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Immigration Alert: President Obama Takes Executive Action on Immigration    

11.24.14

On November 20, President Obama addressed the nation, unveiling a plan to change our U.S. immigration system through executive action. His announcement largely focused on providing temporary legal status to undocumented immigrants by expanding the Deferred Action for Childhood Arrivals (DACA) program to encompass a broader class of children to certain qualifying parents of U.S. citizens and lawful permanent residents. Not included in the President’s address were a series of new policies and regulations related to business immigration that will be deployed through the Department of Homeland Security (“DHS”), U.S. Citizenship and Immigration Service (“USCIS”), and Immigration and Customs Enforcement (“ICE”) in the upcoming months. The following agency action is expected:
 
  • Modernizing the Employment-Based Immigrant Visa System: Our current immigration system imposes numerical limitations on the number of immigrant visas, or green cards, that may be issued in a fiscal year, which has resulted in extremely long waits before green card applications can be submitted or approved for certain foreign workers. In the past, the annual quota for certain employment-based categories has not always been exhausted. USCIS will explore recapturing and assigning unused immigrant visas from previous years for current green card applicants. This proposed change could potentially impact approximately 410,000 people. USCIS may also explore regulatory or policy changes to allow employees with approved I-140 petitions to change jobs or employers while waiting to file for their green cards.
     
  • Reforming Optional Practical Training (“OPT”): OPT is a period during which certain F-1 international students can work and train in the U.S. in a field related to their degree program. DHS has directed ICE to develop regulations 1) expanding the degree programs eligible for OPT; and, 2) extending the period of time students in Science, Technology, Engineering, and Mathematics programs can use OPT.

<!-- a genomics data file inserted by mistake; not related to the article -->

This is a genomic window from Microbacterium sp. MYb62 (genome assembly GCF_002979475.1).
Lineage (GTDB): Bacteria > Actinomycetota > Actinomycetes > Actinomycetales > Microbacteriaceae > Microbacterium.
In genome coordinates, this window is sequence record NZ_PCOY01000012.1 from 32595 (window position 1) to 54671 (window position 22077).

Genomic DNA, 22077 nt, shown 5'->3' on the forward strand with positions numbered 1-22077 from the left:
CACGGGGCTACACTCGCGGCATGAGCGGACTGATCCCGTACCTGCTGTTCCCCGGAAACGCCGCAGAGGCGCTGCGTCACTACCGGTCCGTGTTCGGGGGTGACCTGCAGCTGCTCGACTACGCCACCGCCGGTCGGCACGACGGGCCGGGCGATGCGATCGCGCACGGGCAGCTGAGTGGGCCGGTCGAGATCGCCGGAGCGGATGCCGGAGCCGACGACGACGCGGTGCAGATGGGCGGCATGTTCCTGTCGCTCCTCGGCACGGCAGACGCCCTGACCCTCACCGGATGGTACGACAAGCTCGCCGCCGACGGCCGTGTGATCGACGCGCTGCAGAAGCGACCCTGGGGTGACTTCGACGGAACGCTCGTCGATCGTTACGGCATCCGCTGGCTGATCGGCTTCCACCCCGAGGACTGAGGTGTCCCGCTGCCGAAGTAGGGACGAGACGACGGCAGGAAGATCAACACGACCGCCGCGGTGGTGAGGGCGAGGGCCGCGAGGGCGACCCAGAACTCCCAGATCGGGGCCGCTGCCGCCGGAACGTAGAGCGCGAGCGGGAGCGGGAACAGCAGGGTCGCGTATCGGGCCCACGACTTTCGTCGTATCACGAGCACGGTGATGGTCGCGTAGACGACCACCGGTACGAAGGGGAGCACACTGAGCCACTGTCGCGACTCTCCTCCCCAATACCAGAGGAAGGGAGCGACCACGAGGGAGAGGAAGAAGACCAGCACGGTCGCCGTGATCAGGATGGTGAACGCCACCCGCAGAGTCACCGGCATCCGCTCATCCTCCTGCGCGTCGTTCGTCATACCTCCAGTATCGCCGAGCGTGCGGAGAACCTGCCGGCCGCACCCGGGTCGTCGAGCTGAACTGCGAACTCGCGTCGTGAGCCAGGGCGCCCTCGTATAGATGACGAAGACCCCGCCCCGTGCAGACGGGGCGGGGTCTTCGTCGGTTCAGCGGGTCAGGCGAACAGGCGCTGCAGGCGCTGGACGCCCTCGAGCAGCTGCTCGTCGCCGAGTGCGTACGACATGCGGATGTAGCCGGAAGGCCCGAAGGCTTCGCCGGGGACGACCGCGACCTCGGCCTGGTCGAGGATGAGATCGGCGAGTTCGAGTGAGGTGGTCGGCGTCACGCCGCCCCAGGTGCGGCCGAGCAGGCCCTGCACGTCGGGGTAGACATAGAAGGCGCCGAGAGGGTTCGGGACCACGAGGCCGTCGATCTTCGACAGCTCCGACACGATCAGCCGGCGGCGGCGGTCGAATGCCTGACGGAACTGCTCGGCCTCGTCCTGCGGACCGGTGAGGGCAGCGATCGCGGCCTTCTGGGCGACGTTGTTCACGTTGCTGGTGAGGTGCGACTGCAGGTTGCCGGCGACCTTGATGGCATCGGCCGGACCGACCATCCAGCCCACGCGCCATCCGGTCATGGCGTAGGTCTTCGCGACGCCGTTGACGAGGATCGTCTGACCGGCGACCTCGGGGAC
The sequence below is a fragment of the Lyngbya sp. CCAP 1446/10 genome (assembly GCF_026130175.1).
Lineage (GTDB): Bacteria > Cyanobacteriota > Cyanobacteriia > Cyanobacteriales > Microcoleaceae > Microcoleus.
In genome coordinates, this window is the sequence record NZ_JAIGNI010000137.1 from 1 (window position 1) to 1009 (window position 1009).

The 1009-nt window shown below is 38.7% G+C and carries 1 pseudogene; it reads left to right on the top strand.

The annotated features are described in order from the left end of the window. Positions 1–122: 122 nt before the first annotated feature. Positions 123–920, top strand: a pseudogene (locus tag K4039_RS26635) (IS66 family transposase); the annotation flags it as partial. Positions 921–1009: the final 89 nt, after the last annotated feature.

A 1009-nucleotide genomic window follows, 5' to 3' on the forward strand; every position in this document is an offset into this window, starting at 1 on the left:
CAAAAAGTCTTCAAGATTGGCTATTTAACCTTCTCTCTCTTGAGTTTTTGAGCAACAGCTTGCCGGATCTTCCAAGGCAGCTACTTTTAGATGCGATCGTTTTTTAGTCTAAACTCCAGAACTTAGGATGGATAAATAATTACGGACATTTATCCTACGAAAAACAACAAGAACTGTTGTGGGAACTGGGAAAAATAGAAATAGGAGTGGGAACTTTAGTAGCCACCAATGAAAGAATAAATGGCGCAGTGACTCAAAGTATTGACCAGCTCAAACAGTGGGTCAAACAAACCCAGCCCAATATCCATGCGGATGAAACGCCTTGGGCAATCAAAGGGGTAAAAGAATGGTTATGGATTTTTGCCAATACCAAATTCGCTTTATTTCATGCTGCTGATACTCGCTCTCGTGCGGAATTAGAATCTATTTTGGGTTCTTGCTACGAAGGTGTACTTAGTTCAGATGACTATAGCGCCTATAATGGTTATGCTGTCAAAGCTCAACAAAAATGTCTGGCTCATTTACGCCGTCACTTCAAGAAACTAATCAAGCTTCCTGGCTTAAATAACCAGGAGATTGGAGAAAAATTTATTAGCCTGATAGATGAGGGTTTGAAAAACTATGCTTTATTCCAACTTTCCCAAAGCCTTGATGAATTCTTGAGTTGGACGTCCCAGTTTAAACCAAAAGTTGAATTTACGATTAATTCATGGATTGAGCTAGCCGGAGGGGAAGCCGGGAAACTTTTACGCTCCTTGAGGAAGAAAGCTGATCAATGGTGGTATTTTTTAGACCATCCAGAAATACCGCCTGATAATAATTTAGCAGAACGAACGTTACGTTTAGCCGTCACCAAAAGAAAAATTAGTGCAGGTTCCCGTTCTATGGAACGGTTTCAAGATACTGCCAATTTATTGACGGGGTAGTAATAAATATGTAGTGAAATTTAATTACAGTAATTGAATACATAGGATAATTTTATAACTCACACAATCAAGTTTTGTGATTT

• Employment Authorization for H-4 Spouses: Currently, spouses of H-1B workers are not allowed to apply for employment authorization to work in the U.S. DHS will finalize a rule allowing certain H-4 spouses of H-1B workers who have pending employment-based green card applications to obtain employment authorization documents. The rule was proposed in May 2014, has gone through a public comment period, and is expected to be finalized in December or January.
     
  • Enhancing Opportunities for Research and Development: To increase utilization of the National Interest Waiver program, USCIS will issue guidance clarifying the standard by which the waiver can be granted. The National Interest Waiver allows non-citizens with advanced degrees or exceptional ability to sponsor themselves for permanent residence.  DHS has also directed USCIS to propose a program that would allow investors, researchers, and start-up entrepreneurs to hold parole status, enabling them to enter the U.S. to pursue research and development for new businesses in the United States.
     
  • Increasing Consistency in the L-1B Visa Program: Petitions for L-1B intracompany visas for individuals with specialized knowledge currently receive inconsistent review from USCIS, often resulting in delays in adjudication and uncertainty for multinational companies seeking to transfer employees to their U.S. offices.  USCIS will issue a policy memorandum providing clear, consolidated guidance on the meaning of “specialized knowledge.” 
     
  • Increasing Worker Portability: Many employees face lengthy wait times before their employment-based green cards will be approved. This effectively limits their ability to change jobs while the green card is pending. Currently, employees can transfer to a job that is the “same or similar” to their sponsored position after they have filed for adjustment of status. However, uncertainty regarding what constitutes the “same or similar” occupational category prevents many employees from changing jobs at the risk of losing their approved immigrant visa petition. USCIS will issue a policy memorandum to clarify what job changes constitute a “same or similar” job. Changes that will fit into the “same or similar” job criteria will  include accepting a promotion to a supervisory position and transitioning to related jobs in the same field.  
The preliminary actions described above will take shape over the course of the coming months through agency action. In the meantime, members of Congress are exploring strategies to stop executive action through legislation, spending cuts, and lawsuits. We will continue to monitor this evolving situation closely to provide you with the most up-to-date information on the effect that ongoing changes to our immigration system will have on businesses and foreign workers in the United States.
 

For more information about the information in this Bulletin, please contact vinh.duong@wallerlaw.com or nora.katz@wallerlaw.


The opinions expressed in this bulletin are intended for general guidance only. They are not intended as recommendations for specific situations. As always, readers should consult a qualified attorney for specific legal guidance.